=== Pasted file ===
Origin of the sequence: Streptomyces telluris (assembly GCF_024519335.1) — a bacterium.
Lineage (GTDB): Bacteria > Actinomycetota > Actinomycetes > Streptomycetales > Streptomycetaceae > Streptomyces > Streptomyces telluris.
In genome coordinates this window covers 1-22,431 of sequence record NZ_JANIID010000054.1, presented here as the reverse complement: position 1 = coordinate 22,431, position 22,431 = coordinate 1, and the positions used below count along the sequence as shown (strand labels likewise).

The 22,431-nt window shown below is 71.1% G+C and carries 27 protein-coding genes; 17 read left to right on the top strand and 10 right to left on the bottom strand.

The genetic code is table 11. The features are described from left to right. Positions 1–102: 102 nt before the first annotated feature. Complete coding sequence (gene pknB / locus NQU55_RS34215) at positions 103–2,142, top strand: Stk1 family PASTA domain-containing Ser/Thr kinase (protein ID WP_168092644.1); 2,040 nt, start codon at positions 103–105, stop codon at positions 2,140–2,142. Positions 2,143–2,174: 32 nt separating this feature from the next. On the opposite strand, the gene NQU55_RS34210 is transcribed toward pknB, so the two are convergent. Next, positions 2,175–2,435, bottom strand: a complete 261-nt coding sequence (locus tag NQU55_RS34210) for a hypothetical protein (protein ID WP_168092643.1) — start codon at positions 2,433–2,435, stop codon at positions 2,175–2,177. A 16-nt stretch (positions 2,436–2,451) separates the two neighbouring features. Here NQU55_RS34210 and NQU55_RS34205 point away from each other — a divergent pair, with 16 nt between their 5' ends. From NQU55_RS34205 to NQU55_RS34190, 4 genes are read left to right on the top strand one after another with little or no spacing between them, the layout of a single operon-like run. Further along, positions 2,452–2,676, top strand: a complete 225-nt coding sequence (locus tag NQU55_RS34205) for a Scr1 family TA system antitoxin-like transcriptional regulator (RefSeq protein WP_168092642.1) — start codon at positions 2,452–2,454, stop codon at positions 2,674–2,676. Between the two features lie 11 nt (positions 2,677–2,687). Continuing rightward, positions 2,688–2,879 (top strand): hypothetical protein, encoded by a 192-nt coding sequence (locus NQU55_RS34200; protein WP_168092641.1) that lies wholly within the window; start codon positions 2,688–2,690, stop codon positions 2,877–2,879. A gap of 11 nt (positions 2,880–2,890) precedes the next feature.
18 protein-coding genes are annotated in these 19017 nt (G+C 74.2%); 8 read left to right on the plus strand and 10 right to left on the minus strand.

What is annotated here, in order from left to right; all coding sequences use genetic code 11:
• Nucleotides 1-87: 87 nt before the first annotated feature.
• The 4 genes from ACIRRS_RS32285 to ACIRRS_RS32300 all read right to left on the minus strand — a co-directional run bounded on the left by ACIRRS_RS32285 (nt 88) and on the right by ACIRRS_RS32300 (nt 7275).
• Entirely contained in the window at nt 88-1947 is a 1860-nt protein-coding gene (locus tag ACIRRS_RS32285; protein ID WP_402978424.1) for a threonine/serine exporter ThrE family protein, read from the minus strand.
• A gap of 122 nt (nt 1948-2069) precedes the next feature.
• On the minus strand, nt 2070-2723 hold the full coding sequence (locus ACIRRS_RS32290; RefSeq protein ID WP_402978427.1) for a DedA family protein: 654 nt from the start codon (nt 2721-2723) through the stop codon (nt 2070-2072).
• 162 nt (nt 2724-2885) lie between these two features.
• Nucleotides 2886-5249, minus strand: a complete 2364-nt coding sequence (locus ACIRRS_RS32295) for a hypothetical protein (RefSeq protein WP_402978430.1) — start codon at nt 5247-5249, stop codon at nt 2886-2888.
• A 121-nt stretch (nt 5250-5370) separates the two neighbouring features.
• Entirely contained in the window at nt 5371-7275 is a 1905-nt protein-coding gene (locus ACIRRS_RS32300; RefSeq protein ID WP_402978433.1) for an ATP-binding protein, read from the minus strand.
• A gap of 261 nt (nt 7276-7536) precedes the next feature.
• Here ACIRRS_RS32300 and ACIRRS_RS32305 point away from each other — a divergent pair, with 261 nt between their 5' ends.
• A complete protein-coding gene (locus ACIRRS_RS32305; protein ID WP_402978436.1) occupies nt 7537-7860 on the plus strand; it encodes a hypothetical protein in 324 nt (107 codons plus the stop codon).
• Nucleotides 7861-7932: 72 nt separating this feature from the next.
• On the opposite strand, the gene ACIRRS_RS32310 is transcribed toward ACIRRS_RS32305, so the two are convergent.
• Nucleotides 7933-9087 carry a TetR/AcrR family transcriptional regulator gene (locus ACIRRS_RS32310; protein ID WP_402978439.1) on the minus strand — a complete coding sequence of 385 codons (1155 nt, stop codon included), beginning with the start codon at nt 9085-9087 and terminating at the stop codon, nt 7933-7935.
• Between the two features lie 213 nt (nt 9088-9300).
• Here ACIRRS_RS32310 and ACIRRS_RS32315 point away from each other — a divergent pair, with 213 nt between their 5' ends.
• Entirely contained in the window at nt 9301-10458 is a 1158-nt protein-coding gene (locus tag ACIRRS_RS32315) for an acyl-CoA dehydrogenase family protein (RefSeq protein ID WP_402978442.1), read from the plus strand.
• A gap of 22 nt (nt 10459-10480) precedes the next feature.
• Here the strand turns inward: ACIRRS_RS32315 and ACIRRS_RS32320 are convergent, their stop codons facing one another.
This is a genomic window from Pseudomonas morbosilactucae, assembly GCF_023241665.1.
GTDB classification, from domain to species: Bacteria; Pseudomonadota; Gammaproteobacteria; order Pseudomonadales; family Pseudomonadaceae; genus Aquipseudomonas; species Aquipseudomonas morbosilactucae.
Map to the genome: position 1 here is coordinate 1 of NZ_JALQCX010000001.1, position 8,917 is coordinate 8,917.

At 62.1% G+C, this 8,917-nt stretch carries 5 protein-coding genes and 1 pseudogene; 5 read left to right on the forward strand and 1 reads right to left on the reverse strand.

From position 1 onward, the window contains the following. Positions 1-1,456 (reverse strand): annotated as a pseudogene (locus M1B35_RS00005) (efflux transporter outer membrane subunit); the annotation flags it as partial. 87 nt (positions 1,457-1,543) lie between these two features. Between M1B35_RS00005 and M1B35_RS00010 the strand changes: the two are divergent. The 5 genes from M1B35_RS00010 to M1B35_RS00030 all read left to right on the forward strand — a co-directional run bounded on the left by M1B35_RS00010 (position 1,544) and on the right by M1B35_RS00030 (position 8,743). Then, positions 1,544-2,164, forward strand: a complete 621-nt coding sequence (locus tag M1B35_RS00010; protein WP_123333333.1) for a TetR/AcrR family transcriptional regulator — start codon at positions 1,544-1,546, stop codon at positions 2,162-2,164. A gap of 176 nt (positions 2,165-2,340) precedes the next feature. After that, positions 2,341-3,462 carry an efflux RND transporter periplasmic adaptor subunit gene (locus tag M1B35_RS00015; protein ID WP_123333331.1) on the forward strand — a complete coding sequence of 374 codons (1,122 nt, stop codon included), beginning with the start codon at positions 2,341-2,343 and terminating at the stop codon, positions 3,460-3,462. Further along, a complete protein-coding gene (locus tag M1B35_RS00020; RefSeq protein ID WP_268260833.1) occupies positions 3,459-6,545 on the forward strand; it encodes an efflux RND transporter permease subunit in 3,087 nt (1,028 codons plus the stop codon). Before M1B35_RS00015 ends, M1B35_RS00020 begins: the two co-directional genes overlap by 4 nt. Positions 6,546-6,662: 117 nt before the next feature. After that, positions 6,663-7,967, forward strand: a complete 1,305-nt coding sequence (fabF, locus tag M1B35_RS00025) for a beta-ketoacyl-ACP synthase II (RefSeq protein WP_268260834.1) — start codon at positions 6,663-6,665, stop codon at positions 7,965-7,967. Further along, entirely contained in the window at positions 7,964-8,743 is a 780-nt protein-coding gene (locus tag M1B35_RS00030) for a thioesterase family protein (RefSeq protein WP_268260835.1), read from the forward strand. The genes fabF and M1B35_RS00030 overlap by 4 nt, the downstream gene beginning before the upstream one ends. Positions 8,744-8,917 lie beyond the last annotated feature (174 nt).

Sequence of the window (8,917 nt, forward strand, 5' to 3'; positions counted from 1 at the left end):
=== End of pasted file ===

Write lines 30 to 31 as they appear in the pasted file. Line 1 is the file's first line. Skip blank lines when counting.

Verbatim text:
Map to the genome: position 1 here is coordinate 1 of NZ_JALQCX010000001.1, position 8,917 is coordinate 8,917.

At 62.1% G+C, this 8,917-nt stretch carries 5 protein-coding genes and 1 pseudogene; 5 read left to right on the forward strand and 1 reads right to left on the reverse strand.